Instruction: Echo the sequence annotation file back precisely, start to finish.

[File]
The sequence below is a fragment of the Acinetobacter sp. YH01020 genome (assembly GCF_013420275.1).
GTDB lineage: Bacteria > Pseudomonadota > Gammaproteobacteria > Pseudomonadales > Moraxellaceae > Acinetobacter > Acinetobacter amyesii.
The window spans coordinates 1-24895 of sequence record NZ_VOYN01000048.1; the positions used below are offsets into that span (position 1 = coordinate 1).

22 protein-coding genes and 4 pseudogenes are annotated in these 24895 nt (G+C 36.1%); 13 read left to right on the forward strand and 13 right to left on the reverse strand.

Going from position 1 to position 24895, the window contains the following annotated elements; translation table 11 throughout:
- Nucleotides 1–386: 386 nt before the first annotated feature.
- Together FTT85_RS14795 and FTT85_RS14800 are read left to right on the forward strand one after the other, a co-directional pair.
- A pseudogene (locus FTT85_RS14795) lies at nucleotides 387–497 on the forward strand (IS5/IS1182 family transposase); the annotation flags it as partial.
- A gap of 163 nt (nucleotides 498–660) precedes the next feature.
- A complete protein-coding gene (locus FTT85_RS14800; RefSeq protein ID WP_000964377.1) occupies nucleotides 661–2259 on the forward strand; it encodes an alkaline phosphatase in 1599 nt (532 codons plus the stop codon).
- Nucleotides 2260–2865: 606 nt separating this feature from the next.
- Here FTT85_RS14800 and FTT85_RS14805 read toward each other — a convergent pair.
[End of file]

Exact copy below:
The sequence below is a fragment of the Acinetobacter sp. YH01020 genome (assembly GCF_013420275.1).
GTDB lineage: Bacteria > Pseudomonadota > Gammaproteobacteria > Pseudomonadales > Moraxellaceae > Acinetobacter > Acinetobacter amyesii.
The window spans coordinates 1-24895 of sequence record NZ_VOYN01000048.1; the positions used below are offsets into that span (position 1 = coordinate 1).

22 protein-coding genes and 4 pseudogenes are annotated in these 24895 nt (G+C 36.1%); 13 read left to right on the forward strand and 13 right to left on the reverse strand.

Going from position 1 to position 24895, the window contains the following annotated elements; translation table 11 throughout:
- Nucleotides 1–386: 386 nt before the first annotated feature.
- Together FTT85_RS14795 and FTT85_RS14800 are read left to right on the forward strand one after the other, a co-directional pair.
- A pseudogene (locus FTT85_RS14795) lies at nucleotides 387–497 on the forward strand (IS5/IS1182 family transposase); the annotation flags it as partial.
- A gap of 163 nt (nucleotides 498–660) precedes the next feature.
- A complete protein-coding gene (locus FTT85_RS14800; RefSeq protein ID WP_000964377.1) occupies nucleotides 661–2259 on the forward strand; it encodes an alkaline phosphatase in 1599 nt (532 codons plus the stop codon).
- Nucleotides 2260–2865: 606 nt separating this feature from the next.
- Here FTT85_RS14800 and FTT85_RS14805 read toward each other — a convergent pair.